Secret of human longevity is all in the height

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Long-limbed and tall people live longer than short ones. What's more, they have done for centuries ­ since the days when the Anglo-Saxons regarded a man of six foot as a giant.

Long-limbed and tall people live longer than short ones. What's more, they have done for centuries ­ since the days when the Anglo-Saxons regarded a man of six foot as a giant.

Researchers have shown that since at least the ninth century AD, taller people have been significantly more likely to survive beyond their 30th birthday than their shorter counterparts.

The scientists, who included an archaeologist and a rheumatologist, studied 490 skeletons excavated from a graveyard at Barton-in-Humber, Humberside. The bones at St Peter's church had been buried from the 9th century to 1850.

They measured to the nearest millimetre the long bones and calculated the sex and age of death in each case. Most failed to reach the age of 45, and 124 men and 94 women died before they were 30. However, in every case the chance of dying before 30 was higher among people with shorter bones. Women were also more likely to die young than men.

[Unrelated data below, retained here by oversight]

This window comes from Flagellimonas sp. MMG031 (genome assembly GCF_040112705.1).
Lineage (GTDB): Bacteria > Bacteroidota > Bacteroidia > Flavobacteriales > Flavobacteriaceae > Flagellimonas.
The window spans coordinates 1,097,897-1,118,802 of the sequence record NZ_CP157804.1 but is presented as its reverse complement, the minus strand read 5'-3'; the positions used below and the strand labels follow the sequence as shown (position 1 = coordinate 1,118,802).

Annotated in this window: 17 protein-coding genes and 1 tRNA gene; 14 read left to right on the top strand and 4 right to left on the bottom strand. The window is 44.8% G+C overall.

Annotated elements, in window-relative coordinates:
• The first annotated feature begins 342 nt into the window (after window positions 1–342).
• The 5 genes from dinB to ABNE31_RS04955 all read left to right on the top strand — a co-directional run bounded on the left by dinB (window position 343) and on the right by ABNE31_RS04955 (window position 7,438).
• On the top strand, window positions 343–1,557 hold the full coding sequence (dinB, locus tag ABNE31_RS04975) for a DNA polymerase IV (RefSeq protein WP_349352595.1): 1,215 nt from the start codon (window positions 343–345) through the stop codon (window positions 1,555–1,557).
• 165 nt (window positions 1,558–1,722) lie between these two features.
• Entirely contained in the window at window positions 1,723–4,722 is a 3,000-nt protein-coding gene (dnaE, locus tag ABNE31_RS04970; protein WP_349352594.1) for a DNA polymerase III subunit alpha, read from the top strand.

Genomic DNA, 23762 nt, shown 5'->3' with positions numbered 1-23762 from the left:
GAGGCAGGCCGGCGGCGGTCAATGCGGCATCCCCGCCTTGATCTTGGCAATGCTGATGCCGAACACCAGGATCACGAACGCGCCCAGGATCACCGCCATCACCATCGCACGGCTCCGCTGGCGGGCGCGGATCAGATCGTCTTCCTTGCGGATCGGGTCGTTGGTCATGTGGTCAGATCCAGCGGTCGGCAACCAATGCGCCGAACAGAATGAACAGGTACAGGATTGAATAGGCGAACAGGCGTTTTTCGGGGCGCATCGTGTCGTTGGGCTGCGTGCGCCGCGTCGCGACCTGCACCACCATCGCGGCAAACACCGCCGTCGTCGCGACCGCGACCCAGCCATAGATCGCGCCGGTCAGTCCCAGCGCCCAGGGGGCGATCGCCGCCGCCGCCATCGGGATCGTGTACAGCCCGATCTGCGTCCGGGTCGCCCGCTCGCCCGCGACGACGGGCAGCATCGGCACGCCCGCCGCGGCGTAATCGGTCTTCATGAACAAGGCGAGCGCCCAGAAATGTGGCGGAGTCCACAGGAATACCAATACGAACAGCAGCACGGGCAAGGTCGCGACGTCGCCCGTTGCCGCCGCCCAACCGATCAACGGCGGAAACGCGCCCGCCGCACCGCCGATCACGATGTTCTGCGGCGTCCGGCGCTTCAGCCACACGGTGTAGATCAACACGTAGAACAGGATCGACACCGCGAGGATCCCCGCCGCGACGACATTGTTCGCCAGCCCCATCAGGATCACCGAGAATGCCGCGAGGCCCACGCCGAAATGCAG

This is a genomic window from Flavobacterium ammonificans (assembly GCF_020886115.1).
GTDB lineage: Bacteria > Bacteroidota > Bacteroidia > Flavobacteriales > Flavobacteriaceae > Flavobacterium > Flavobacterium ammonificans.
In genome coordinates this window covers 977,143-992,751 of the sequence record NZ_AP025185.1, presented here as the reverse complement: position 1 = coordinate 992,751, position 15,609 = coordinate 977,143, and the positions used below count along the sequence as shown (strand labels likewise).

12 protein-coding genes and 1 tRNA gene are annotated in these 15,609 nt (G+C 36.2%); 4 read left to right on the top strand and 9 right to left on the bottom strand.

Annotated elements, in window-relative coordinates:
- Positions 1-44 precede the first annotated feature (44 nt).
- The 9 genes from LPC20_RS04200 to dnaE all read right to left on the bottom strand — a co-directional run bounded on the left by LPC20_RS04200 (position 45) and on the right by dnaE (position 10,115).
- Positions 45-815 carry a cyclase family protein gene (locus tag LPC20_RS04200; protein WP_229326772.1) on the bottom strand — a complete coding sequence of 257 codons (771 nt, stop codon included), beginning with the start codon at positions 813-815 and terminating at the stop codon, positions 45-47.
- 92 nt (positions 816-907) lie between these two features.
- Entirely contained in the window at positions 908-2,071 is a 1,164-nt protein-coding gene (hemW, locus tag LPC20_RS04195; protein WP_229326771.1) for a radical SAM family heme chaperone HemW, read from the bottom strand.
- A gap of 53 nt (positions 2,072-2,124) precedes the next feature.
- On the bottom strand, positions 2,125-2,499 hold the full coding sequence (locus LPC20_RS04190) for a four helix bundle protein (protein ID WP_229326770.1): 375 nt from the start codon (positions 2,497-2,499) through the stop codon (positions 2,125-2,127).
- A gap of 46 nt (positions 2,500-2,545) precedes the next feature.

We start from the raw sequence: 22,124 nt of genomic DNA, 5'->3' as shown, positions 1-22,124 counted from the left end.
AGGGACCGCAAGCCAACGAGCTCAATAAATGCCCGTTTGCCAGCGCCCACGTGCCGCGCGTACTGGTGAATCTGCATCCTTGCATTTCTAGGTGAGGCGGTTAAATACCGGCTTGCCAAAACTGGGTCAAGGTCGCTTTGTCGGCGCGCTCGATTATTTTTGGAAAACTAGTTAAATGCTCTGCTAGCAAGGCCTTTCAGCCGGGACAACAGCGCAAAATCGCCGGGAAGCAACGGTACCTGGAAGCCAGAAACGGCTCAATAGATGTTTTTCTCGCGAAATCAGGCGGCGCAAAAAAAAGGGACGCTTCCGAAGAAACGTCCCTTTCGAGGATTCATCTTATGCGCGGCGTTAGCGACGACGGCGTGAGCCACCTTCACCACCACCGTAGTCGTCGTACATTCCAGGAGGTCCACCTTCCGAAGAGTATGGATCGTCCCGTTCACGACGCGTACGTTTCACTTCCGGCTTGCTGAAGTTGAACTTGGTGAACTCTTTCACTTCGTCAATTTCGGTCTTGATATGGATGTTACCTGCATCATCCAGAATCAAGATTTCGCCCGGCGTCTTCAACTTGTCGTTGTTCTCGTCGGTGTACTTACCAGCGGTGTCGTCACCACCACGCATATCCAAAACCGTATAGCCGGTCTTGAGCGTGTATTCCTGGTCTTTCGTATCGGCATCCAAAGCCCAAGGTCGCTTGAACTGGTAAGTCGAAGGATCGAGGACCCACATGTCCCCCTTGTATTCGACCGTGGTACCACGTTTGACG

Dr David Gunnell, an epidemiologist from the department of social medicine at Bristol University, who led the research, said: We wanted to find out if an association between height and health has always been the case. The answer seems to be that it has.

"Even in the 10th or 11th century, it is likely that richer people had a better diet, were better nourished and were not so exposed to infection as children ­ they grew taller and were less likely to die young."

A link between height, good health and longevity has long been established for modern men and women. Taller people tend to come from higher social classes, because in childhood they are more likely to be better fed and less exposed to disease, and to come from non-smoking homes. This in turn makes them healthier.

Although tall people are at greater risk of cancer, they are less likely to suffer from heart disease and respiratory problems than their shorter kin.

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